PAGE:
It took me well into the afternoon to realise the connection between seeing Love’s Labour’s Lost at the Globe and Doctor Who (it’s the play that they did before the Doctor met William Shakespeare in the recent series). That said if I were collecting Doctor Who connections with this play I could point out that I saw John Barrowman as Dumaine in the play four years ago. God this is the second time I’ve started with an anecdote about Doctor Who (note to self – get a life).
My afternoon’s realisation did start a familiar train of thought about the way they recreate the theatre audiences of Shakespeare’s day on TV and film. I’m not sure that they do the bad teeth anymore – rotten teeth were solely a rich person’s affliction before sugar became widespread and affordable. If I have problems with the way that the audience is depicted it’s the women, who have been allowed in the galleries but wouldn’t have been in the pit unless they had something to sell (oranges, their bodies etc.) and the general wealth of the pit audience. Although it was cheap, a penny (I think), to get into the pit, that penny had to be disposable income and since many people were getting paid just a few pounds a year a penny becomes a sizable chunk of cash (equivalent to about £10 nowadays, perhaps. The point is that the pit audience probably wouldn’t be filled with the dregs of society. Nowadays the pit seems to be full of students and tourists who probably don’t quite count as the dregs.
I have a bit of a bee in my bonnet about the Globe, in that I reckon that Shakespeare wrote for both the courtyard style of theatre (i.e. derived from an inn courtyard), such as the Globe and the darkened hall, such as the Blackfriars theatre that he helped by late in his career or the halls of great houses where he’d give more intimate performances. These two approaches give a different style of play: in a courtyard the actors are very aware of the audience and the need to keep them attentive so that things like soliloquies could be thought of as one sided conversations; In a darkened hall soliloquies are addressed into nothingness (or the lighting gantry attached to the circle) and become more solitary. The thing is that after the Restoration and pretty much until now all theatre has been the “darkened hall” type; the audience reactions beyond laughter and applause in the right places becoming less and less acceptable.. Even open air theatres like Regent’s Park or Greek/Roman theatres expect the audiences to be quiet, attentive and invisible. With the Globe you could argue that they’ve reinvented the courtyard style of theatre where the audience becomes more of a participant, which is unfamiliar and possibly uncomfortable to both actors and critics. Of course there may be good reasons why courtyard theatres died out. They tend to encourage a raucous and pantomimic style of playing, where it is difficult to be quiet (especially at the Globe with its attendant aircraft going over head) and subtle and fine language loses out to playing things for laughs. That said I’m glad the Globe has a go.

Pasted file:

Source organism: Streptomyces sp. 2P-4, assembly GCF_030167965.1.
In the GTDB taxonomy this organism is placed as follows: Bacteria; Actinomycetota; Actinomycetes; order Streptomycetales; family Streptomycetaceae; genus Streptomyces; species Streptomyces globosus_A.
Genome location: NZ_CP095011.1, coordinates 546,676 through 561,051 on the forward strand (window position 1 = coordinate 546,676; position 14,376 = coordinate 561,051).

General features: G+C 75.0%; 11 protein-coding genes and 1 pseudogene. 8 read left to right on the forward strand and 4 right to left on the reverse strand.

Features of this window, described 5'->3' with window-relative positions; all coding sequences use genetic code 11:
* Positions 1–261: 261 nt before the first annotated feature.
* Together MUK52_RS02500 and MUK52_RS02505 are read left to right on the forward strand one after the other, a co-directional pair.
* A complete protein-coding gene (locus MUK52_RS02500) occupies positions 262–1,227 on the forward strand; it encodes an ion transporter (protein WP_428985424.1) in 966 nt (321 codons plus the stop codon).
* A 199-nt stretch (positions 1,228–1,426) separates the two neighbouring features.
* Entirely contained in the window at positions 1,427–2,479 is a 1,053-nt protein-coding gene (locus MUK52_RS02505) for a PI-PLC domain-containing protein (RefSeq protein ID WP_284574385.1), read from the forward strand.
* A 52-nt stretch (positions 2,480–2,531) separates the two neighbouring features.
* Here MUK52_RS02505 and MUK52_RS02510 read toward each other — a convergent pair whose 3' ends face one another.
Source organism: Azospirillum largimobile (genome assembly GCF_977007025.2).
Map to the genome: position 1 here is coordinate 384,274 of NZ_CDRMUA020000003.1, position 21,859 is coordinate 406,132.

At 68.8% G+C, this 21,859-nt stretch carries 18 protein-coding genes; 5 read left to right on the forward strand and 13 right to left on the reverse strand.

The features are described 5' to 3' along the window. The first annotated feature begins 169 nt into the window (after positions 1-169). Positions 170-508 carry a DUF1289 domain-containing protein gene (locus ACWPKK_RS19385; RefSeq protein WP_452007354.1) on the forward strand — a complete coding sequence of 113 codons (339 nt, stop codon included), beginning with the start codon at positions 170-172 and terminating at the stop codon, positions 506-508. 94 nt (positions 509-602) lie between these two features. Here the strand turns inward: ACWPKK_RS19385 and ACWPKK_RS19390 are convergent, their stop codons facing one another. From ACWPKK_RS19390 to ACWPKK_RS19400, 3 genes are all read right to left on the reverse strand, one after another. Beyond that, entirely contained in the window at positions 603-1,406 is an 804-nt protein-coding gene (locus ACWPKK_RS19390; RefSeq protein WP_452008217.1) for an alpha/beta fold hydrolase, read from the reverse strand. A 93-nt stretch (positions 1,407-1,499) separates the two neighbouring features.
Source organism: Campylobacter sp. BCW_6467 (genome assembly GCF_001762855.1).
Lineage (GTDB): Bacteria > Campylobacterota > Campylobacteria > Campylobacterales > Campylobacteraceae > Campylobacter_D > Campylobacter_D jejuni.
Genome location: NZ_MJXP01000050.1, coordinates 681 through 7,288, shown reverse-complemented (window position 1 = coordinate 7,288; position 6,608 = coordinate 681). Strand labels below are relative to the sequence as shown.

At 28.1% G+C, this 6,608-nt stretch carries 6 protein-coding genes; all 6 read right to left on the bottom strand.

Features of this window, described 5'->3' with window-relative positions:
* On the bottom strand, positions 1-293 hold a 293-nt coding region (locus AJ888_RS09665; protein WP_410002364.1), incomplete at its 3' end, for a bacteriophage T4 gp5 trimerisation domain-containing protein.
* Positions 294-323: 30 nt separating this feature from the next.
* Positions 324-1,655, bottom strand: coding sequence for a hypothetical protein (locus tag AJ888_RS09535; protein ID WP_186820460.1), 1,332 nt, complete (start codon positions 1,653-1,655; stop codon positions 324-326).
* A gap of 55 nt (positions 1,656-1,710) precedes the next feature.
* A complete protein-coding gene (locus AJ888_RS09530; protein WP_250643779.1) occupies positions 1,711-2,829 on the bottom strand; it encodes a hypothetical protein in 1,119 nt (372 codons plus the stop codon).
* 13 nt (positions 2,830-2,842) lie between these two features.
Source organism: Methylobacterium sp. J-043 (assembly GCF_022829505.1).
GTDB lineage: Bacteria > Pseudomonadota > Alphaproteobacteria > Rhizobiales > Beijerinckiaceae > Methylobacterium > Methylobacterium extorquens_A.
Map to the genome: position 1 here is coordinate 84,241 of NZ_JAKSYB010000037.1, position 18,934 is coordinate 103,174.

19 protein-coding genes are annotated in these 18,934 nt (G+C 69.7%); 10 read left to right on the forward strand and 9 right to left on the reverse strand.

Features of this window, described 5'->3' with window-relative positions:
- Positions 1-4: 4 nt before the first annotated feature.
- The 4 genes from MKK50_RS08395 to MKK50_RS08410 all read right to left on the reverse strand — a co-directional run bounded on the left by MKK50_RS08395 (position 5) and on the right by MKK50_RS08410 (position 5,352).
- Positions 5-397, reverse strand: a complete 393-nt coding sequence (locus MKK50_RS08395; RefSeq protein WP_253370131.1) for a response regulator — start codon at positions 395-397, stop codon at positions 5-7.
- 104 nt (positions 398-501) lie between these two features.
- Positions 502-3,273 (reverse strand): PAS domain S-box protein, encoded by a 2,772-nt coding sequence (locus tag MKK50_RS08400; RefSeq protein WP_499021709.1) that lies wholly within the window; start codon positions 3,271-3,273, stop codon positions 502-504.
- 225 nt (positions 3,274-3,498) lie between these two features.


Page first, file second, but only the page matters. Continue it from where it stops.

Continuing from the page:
This particular play certainly upped the laughter and pantomime at the expense of the dialogue but with Love’s Labour’s Lost and its rhyming verse-speak, I didn’t think it was necessarily a bad thing. There is rather too much of Shakespeare doing the ‘fooling’ stuff where people stand around to explain and analyse puns – was that ever funny? Everybody seemed to behaving a good time even if William Mannering as Longaville over did it slightly and sometimes gave the impression that he would rather be copping off with one of the men. On the other hand Timothy Walker (who I saw as Hamlet in a Cheek by Jowl production back in 1990) was almost too slow, melancholic and incomprehensible as the comedy Spaniard, Don Adriano.
Anybody thinking of the standing in the Pit should avoid standing too near the right hand (as you face the stage) zig-zag platform that comes out from the stage unless they are happy to see a very great deal of John Bett. I’m not sure if it was justified by the plot but it certainly got some shrieks and lots of laughter.
A name that jumped out at me in the cast list was Oona Chaplin, who played Katherine. And I do mean the name – I’m not sure I have anything bad or even good to say about her acting although she did mange to pull a string of pearls apart which may not have been intended. The only other Oona Chaplin I’ve heard of was Charlie Chaplin’s last wife and I thought it was unlikely that anyone other than a member of Charlie Chaplin’s family would name their daughter Oona so when I got home I checked the web and discovered that she was Geraldine Chaplin’s daughter (and thus Charlie and Oona’s granddaughter). Not that interesting, I know but watching her and wondering I couldn’t help feeling how unlike Charlie Chaplin she looked. Of course the same could be said for the statue of Charlie Chaplin in Leicester Square.
Oona Chaplin is Eugene O'Neill's great-grand-daughter. She looks like him.
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